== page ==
Welcome to the first major instalment of the blog that will follow the Lyminge Archaeology project! We’ve had a very busy few weeks since hearing that we’ve been granted AHRC funding for three years’ work within the village, continuing our excavations of Lyminge’s Anglo-Saxon monastic origins. The team has come together to begin organising the excavations that will be held this summer, further geophysical survey has been done (I’ll be posting about this later in the week) and things are falling into place for what looks to be a great summer of archaeology in Lyminge – although we predict it might be a bit wet!
On Monday 9th July key members of the Lyminge team and representatives from the village attended the British Archaeology Awards, held at the British Museum, London.
Competition was stiff, with some extremely interesting and diverse projects nominated for the six categories. The Lyminge project came away with a ‘highly commended’ certificate in the category of ‘Best Archaeological Project’, a great achievement to round off the first three years of excavations. We’re all incredibly proud of the hard work that has been put in by everyone involved – staff, students and volunteers alike.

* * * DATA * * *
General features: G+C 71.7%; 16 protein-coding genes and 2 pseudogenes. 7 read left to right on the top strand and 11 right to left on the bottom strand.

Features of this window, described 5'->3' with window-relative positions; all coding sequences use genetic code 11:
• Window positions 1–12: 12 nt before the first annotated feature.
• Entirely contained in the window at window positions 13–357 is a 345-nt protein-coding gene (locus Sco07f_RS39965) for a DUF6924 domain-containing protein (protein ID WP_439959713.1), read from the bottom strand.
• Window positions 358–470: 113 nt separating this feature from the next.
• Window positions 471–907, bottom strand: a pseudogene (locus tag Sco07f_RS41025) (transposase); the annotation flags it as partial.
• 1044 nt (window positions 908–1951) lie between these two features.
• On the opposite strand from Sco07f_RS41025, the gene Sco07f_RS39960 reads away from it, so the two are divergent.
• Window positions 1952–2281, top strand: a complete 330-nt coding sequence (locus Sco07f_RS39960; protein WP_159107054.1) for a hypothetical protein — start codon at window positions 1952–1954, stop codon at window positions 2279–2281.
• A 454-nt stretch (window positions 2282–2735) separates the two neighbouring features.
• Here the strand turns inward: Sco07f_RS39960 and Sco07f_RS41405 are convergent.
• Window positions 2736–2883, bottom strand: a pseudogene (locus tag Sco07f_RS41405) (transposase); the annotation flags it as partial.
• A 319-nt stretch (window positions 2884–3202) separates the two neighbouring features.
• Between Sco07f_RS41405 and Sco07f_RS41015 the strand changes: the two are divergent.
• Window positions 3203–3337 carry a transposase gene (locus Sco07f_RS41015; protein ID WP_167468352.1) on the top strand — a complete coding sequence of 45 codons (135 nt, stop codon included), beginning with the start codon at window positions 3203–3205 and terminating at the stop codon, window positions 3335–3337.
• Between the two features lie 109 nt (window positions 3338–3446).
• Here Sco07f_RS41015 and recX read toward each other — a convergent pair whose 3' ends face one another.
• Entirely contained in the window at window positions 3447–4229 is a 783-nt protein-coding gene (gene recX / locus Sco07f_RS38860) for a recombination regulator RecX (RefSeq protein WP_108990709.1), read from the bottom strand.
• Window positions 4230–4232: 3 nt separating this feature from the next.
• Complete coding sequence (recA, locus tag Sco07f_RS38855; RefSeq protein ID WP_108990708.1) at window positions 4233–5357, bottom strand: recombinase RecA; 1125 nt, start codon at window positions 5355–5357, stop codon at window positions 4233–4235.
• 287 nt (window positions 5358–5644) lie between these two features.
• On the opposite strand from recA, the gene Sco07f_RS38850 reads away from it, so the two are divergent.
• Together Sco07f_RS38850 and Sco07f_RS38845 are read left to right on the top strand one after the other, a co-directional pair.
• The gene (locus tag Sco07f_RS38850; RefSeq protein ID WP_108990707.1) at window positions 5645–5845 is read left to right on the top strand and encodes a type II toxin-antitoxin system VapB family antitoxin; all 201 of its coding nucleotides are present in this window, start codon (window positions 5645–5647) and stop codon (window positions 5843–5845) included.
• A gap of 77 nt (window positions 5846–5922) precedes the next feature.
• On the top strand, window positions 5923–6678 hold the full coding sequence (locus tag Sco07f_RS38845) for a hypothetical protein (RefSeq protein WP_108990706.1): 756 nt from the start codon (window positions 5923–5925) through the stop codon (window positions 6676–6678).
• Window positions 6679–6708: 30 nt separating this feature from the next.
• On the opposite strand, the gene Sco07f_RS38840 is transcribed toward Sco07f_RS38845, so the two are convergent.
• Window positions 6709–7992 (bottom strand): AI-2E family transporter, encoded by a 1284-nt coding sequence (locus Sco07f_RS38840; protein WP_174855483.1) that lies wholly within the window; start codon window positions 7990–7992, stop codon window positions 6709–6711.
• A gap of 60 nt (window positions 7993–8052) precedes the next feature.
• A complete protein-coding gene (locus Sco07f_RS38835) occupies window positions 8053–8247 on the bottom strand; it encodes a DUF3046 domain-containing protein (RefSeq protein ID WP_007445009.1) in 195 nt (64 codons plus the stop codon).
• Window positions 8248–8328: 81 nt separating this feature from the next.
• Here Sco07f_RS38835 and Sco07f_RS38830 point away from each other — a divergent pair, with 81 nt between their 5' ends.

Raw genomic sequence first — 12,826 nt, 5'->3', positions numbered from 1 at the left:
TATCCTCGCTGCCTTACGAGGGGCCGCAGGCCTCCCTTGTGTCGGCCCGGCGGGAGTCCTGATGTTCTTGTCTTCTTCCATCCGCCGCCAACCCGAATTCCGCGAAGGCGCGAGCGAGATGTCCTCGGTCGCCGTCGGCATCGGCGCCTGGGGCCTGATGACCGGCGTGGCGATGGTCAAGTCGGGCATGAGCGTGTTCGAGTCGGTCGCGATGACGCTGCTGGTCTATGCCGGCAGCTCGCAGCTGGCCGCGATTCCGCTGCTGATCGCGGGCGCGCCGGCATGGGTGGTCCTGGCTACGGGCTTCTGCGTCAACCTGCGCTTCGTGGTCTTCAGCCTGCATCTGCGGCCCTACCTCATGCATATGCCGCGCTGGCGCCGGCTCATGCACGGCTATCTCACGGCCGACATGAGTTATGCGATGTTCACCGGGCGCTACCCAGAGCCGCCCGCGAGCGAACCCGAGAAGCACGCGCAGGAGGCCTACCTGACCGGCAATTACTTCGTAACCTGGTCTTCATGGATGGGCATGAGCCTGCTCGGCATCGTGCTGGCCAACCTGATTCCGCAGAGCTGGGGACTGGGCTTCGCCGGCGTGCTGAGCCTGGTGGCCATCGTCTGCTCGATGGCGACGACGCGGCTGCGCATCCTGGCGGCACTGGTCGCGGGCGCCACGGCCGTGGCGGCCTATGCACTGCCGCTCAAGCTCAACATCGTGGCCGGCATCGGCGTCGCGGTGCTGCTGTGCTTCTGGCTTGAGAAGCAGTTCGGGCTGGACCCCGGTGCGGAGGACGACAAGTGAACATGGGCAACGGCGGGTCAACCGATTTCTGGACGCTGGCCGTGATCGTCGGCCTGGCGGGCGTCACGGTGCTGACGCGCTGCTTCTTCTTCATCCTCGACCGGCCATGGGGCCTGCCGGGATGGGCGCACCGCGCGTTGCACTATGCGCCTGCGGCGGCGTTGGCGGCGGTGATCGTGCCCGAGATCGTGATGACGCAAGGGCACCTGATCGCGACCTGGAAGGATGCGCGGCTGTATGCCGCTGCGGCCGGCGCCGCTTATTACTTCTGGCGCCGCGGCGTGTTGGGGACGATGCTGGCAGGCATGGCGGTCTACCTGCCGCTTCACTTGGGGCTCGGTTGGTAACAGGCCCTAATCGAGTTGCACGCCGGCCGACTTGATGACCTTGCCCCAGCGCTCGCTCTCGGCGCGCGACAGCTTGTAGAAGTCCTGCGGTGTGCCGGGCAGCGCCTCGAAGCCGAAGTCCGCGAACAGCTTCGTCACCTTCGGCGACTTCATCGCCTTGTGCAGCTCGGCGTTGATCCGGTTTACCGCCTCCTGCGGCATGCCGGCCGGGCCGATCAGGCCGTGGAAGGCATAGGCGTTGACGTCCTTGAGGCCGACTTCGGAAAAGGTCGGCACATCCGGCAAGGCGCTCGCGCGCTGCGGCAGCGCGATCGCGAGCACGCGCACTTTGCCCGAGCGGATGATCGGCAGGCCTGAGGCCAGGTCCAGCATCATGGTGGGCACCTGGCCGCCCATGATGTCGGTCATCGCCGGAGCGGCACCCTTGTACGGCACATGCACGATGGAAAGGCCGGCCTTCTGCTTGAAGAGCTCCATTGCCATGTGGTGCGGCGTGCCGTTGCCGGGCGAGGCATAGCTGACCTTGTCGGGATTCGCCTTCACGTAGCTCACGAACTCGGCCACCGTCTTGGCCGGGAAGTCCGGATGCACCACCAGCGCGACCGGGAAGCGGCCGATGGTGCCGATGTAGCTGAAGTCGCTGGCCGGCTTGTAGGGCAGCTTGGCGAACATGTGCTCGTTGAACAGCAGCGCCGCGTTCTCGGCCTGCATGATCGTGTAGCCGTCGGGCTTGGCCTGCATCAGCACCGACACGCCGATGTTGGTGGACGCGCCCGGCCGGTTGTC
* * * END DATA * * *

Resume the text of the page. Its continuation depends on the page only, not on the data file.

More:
The atmosphere was relaxed and very enjoyable, with plenty of discussion at the wine reception about past, present and future projects among all the nominees. As well as some familiar faces from television (see below!) we were treated to an awards ceremony compered by none other than Loyd Grossman, who presented nominations and awards from all areas of the archaeological profession. It is clear that new discoveries and finds are being made in all periods of British history at the moment, and we are proud to be able to say that Lyminge is a big part of this.
Community-involved projects such as the Lyminge excavations were well represented, and the nearby project ‘A Town Unearthed: Folkestone before 1500’ was highly commended in the Community Archaeology project category. Academic projects, developer-funded archaeology and voluntary groups were all recognised, as well as nominations for archaeology in the media, recent publications and innovation in research and technology.
Many people were asking about the exciting future for the project now that we have managed to secure three years of AHRC funding, and we spread the word about the excavations that are taking place on Tayne Field from the 22nd July to 2nd September 2012.
It’s onwards and upwards for the project now: here’s hoping that at the next awards in two years’ time we will be winning the category!
We’ll be updating the blog regularly, following the progress of the excavations this summer and over the next few years. We hope you’ll join us here to keep up with the discoveries!